Monday, March 27, 2023  |


Mendez outpoints Redkach, who blames ref’s calls for the loss

Lightweight fringe contender Ivan Redkach (left) was unhappy with referee Raul Caiz Jr.'s (right) point deduction and knockdown ruling during his 10-round decision loss to Argenis Mendez (center). Photo / Andy Samuelson-PBC

STUDIO CITY, California – Argenis Mendez was awarded a split-decision victory over Ivan Redkach on Tuesday night at the Sportsman’s Lodge but the scores didn’t indicate a ruling performance the former beltholder had portrayed.

Mendez was the winner by 10-round split decision with scores of 96-93 and 95-94, with one score of 95-94 for Redkach.

The lightweight contest was the main event of a Premier Boxing Champion’s card televised live on Fox Sports 1.

Photo / Andy Samuelson-PBC

Mendez (23-5-1, 12 knockouts), a former 130-pound titleholder, timed his right hand early and often against his southpaw counterpart and a right hook to the body in the second round stunned Redkach into retreat. Redkach, a Ukrainian import fighting out of Los Angeles, tried his best to fire back, but early on Mendez had no trouble dodging the return fire.

Redkach, 31, started to get more aggressive with his come forward attack, but often times would force a clash of heads instead of a clean exchange. In the third round, Redkach was docked a point for those consistent head clashes, but it didn’t break Mendez’s rhythm in the fight. The 30-year-old Dominican seemed to have an easy time working off Redkach’s jab and, along with a jab of his own, implemented some left hands that scored cleanly.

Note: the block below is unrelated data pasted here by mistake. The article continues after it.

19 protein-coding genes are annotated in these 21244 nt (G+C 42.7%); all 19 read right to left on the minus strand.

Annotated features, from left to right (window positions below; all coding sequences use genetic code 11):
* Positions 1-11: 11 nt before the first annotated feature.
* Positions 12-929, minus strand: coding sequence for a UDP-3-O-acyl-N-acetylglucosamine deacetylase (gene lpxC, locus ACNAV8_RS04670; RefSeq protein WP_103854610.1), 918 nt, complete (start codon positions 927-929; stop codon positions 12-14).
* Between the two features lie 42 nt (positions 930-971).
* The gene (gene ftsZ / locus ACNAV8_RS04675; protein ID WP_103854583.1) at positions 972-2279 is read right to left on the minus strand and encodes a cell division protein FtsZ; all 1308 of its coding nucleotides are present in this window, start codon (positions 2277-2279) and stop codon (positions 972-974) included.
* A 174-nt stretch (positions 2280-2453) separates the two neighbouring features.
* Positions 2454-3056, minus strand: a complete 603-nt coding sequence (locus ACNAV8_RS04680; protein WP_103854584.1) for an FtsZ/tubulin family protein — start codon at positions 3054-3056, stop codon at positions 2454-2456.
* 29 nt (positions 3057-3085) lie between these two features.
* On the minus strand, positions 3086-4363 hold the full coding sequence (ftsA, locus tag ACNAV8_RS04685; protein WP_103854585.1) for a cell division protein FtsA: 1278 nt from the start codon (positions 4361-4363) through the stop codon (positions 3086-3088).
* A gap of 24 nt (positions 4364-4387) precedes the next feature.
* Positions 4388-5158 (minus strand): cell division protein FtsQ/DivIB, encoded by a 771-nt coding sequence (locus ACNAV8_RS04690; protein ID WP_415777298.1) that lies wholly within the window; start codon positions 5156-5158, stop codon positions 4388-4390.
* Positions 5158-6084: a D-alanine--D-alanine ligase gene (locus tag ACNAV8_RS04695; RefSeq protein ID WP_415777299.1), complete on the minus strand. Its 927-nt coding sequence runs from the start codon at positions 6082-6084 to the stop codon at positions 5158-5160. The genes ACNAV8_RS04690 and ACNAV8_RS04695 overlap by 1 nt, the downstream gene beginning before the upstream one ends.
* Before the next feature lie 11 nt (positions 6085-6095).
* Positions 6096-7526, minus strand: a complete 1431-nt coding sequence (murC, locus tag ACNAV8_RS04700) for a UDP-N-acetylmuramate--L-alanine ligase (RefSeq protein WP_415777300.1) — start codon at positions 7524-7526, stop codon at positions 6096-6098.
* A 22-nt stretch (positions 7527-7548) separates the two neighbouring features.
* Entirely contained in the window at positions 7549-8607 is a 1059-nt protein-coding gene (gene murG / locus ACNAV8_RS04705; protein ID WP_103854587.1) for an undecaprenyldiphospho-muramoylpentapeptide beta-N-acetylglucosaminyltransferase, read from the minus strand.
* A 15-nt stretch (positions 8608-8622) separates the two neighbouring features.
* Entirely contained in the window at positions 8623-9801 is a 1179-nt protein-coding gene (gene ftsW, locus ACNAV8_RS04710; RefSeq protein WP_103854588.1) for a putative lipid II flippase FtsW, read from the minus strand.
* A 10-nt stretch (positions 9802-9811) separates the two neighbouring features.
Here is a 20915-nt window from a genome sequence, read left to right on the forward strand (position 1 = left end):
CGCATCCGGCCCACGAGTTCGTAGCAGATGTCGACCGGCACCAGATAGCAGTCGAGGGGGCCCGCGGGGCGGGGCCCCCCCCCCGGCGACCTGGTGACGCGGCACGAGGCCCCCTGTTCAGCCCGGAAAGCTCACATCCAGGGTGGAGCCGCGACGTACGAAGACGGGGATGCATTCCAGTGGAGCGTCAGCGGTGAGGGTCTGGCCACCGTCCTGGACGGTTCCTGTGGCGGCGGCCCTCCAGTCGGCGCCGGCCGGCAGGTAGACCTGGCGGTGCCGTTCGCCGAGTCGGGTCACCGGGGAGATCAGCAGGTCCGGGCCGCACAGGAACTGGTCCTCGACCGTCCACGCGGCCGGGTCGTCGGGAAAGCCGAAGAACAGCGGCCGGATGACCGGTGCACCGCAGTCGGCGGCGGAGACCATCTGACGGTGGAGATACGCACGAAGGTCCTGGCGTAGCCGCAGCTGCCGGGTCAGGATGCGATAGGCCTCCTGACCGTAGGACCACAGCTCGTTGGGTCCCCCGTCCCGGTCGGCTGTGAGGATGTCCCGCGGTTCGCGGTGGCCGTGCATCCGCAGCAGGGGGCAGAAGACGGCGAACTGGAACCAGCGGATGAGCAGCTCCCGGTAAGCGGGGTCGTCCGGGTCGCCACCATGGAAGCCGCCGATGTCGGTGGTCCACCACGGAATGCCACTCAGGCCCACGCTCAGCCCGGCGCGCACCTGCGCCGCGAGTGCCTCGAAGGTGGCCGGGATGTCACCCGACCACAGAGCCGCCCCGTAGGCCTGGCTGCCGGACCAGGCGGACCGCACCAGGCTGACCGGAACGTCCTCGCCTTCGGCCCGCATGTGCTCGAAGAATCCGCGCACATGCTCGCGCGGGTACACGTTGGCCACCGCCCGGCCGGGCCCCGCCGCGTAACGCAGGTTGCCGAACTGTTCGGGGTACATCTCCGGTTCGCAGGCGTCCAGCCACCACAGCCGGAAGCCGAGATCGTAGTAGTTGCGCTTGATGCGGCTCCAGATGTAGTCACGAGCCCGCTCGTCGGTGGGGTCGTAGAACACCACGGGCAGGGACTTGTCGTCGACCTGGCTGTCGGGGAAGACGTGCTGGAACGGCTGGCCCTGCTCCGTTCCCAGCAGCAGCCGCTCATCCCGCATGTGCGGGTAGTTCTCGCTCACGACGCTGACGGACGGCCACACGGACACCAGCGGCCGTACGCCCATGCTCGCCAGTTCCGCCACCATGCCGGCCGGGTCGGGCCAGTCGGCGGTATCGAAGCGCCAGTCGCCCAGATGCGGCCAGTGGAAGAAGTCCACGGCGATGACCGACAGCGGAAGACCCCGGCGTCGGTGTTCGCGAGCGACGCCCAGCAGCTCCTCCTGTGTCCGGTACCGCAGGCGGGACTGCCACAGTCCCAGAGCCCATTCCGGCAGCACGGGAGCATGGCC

There were a few times where Mendez fell to the canvas, but both occasions were ruled a slip by referee Raul Caiz Jr – something Redkach complained about afterwards.

Photo / Andy Samuelson-PBC

“I felt that I knocked him down and the referee didn’t call it and he took the point away and that cost me,” said Redkach. “I never felt any pain. I fought like I wanted to and I thought I did enough. The judges were wrong. I won that fight.”

Redkach (20-2-1, 16 KOs) couldn’t visibly shake up Mendez, however, and even after those instances where he got up off the mat, there were no signs of weakness in his legs. So often Redkach’s offense came up empty handed, but if his effort and will was scored, it would’ve been much closer.

“I definitely slipped both times I went down. He didn’t even hit me,” said Mendez about those instances. “I used my skill and my speed throughout the fight, but I waited to come forward until the fourth or fifth round. I knew he wasn’t going to be able to knock me out because I have great defense. I see every punch.”

In hindsight, the point deducted on Redkach for head butts saved Mendez from getting robbed of a clear win.

Brandon “Heartbreaker” Figueroa remained undefeated after receiving a unanimous decision over Luis Saavedra in the FS1 co-feature. After eight rounds, Figueroa got the nod with scores of 78-74, 79-73, and 79-73.

Figueroa (12-0, 8 KOs), Weslaco, Texas, didn’t have to work very hard to get Saavedra in punching range as the latter was compelled to stay stationary in the pocket. Whether it was in the corner or against the ropes, Saavedra’s back was seemingly always against something, and Figueroa took advantage of a willing target by mixing up his shots up and downstairs.

“He is a Mexican fighter that has never been knocked down so that says a lot about him right there. I knew he was going to be tough,” claimed Figueroa after the win. “I worked the body and tried to finish it in the later rounds, but he was a tough opponent. I knew by the third or fourth round that it was going to be a really tough fight so I kept my distance, but kept trying to punish the body.”

The opening bout of the Fox Sports 1 telecast offered an evenly matched fight between bantamweights and after six rounds of sustained action, Jonathan Torres beat Antonio Santa Cruz by unanimous decision (60-54, 59-55, 58-56).